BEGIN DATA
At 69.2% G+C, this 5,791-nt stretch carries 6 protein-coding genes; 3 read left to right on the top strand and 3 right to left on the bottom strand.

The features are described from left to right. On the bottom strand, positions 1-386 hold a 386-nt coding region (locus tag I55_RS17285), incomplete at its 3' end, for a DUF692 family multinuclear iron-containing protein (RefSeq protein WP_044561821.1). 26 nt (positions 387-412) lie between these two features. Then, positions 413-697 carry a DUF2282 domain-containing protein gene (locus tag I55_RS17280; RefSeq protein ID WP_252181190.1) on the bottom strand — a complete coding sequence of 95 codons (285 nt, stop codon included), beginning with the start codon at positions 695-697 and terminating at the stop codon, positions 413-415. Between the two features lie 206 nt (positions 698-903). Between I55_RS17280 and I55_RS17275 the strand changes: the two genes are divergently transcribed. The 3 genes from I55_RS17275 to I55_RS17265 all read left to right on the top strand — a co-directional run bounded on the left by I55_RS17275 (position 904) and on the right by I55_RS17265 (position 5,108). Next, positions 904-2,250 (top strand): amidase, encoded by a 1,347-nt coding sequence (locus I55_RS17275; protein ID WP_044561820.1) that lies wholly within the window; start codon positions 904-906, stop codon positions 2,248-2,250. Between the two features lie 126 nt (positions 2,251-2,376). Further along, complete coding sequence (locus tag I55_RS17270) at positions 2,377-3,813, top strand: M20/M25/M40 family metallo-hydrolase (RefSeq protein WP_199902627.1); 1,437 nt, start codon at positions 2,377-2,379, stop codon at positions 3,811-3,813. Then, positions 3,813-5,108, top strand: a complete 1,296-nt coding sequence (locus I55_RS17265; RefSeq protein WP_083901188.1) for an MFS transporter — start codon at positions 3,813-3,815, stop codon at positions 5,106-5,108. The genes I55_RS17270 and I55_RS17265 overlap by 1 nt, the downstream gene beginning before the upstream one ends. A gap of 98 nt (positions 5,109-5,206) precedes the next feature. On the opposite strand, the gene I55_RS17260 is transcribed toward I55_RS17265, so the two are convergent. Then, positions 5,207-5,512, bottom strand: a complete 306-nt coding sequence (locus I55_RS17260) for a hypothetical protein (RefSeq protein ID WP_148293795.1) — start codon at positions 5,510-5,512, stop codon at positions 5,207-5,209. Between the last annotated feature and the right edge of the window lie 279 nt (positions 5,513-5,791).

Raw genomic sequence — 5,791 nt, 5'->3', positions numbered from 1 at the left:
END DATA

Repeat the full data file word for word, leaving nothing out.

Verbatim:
At 69.2% G+C, this 5,791-nt stretch carries 6 protein-coding genes; 3 read left to right on the top strand and 3 right to left on the bottom strand.

The features are described from left to right. On the bottom strand, positions 1-386 hold a 386-nt coding region (locus tag I55_RS17285), incomplete at its 3' end, for a DUF692 family multinuclear iron-containing protein (RefSeq protein WP_044561821.1). 26 nt (positions 387-412) lie between these two features. Then, positions 413-697 carry a DUF2282 domain-containing protein gene (locus tag I55_RS17280; RefSeq protein ID WP_252181190.1) on the bottom strand — a complete coding sequence of 95 codons (285 nt, stop codon included), beginning with the start codon at positions 695-697 and terminating at the stop codon, positions 413-415. Between the two features lie 206 nt (positions 698-903). Between I55_RS17280 and I55_RS17275 the strand changes: the two genes are divergently transcribed. The 3 genes from I55_RS17275 to I55_RS17265 all read left to right on the top strand — a co-directional run bounded on the left by I55_RS17275 (position 904) and on the right by I55_RS17265 (position 5,108). Next, positions 904-2,250 (top strand): amidase, encoded by a 1,347-nt coding sequence (locus I55_RS17275; protein ID WP_044561820.1) that lies wholly within the window; start codon positions 904-906, stop codon positions 2,248-2,250. Between the two features lie 126 nt (positions 2,251-2,376). Further along, complete coding sequence (locus tag I55_RS17270) at positions 2,377-3,813, top strand: M20/M25/M40 family metallo-hydrolase (RefSeq protein WP_199902627.1); 1,437 nt, start codon at positions 2,377-2,379, stop codon at positions 3,811-3,813. Then, positions 3,813-5,108, top strand: a complete 1,296-nt coding sequence (locus I55_RS17265; RefSeq protein WP_083901188.1) for an MFS transporter — start codon at positions 3,813-3,815, stop codon at positions 5,106-5,108. The genes I55_RS17270 and I55_RS17265 overlap by 1 nt, the downstream gene beginning before the upstream one ends. A gap of 98 nt (positions 5,109-5,206) precedes the next feature. On the opposite strand, the gene I55_RS17260 is transcribed toward I55_RS17265, so the two are convergent. Then, positions 5,207-5,512, bottom strand: a complete 306-nt coding sequence (locus I55_RS17260) for a hypothetical protein (RefSeq protein ID WP_148293795.1) — start codon at positions 5,510-5,512, stop codon at positions 5,207-5,209. Between the last annotated feature and the right edge of the window lie 279 nt (positions 5,513-5,791).

Raw genomic sequence — 5,791 nt, 5'->3', positions numbered from 1 at the left: